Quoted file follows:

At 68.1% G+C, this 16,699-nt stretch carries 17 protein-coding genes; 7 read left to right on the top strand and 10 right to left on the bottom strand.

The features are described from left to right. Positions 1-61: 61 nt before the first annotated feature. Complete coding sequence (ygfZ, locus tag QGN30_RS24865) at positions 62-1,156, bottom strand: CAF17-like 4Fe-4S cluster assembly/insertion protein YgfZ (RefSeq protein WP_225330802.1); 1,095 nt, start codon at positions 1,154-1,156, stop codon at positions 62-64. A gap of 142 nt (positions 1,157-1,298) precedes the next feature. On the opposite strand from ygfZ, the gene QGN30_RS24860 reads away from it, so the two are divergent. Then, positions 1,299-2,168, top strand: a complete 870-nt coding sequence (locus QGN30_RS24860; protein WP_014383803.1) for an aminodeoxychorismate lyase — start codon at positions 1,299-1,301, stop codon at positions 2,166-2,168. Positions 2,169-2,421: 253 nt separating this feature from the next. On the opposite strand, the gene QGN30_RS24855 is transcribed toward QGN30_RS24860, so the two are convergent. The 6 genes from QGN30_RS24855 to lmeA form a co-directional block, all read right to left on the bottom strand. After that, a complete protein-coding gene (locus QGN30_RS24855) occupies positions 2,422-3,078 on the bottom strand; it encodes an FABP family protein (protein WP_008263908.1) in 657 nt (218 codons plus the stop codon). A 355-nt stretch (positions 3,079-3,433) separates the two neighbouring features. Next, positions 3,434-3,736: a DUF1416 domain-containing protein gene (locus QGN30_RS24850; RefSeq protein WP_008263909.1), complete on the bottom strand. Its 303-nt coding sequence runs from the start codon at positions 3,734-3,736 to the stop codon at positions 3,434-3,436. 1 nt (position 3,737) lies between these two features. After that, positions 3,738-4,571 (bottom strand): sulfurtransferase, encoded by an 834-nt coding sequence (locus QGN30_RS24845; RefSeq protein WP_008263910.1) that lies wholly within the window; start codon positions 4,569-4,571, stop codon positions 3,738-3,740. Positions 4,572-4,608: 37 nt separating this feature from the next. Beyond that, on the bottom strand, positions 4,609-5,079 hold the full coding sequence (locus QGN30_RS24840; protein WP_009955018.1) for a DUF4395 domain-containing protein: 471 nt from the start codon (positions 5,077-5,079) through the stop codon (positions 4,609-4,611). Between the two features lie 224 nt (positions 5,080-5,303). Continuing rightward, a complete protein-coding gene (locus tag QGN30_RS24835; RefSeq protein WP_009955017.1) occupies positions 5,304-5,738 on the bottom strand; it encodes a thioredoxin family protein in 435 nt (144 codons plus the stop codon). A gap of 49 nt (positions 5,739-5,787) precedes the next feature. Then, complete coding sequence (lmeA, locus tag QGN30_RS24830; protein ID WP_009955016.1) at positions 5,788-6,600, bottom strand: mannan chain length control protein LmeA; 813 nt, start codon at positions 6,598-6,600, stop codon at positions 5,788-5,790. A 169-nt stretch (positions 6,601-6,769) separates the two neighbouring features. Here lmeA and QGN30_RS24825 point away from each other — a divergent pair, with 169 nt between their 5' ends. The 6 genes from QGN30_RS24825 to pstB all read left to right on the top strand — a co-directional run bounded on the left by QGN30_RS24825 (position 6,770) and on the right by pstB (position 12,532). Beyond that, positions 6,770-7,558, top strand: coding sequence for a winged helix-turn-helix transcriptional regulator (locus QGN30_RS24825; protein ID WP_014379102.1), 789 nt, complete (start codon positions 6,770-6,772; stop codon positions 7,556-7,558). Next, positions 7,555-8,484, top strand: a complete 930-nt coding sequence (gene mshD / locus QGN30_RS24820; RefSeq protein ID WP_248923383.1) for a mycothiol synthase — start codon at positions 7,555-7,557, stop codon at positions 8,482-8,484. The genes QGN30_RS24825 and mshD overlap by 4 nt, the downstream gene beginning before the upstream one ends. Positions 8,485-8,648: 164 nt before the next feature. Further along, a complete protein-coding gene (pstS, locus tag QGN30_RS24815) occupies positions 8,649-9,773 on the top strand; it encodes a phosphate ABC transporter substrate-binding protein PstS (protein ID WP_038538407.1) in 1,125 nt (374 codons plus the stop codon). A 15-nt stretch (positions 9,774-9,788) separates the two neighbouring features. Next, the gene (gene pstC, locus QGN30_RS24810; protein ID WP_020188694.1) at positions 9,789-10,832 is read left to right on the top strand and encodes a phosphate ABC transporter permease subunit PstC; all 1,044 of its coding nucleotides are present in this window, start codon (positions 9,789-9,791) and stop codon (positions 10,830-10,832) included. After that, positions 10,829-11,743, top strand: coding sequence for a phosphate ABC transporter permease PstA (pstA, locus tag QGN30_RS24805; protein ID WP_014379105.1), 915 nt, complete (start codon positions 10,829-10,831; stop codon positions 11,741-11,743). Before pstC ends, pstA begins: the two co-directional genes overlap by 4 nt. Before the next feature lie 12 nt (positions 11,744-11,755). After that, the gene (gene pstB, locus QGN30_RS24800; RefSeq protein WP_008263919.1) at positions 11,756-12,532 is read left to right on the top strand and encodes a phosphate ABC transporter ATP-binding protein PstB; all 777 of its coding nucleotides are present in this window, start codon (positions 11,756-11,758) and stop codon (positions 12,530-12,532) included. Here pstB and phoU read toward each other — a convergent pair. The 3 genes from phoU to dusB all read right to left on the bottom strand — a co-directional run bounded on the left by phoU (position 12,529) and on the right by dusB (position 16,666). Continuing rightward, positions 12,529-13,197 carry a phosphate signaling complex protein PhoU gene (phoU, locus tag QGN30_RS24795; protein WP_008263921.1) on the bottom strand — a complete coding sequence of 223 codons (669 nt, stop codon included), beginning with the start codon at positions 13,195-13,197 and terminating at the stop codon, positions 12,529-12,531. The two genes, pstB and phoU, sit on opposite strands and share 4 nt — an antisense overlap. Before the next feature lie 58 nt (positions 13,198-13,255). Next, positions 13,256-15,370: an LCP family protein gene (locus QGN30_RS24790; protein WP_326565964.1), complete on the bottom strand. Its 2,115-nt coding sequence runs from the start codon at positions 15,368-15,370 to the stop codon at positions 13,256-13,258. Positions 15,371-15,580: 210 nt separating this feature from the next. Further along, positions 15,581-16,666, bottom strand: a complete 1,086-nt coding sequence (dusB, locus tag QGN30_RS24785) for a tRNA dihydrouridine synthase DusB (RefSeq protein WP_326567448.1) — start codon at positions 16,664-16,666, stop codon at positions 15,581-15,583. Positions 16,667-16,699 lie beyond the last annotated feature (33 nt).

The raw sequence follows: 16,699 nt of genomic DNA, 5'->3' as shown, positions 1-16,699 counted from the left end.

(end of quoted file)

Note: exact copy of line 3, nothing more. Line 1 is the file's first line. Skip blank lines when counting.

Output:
The raw sequence follows: 16,699 nt of genomic DNA, 5'->3' as shown, positions 1-16,699 counted from the left end.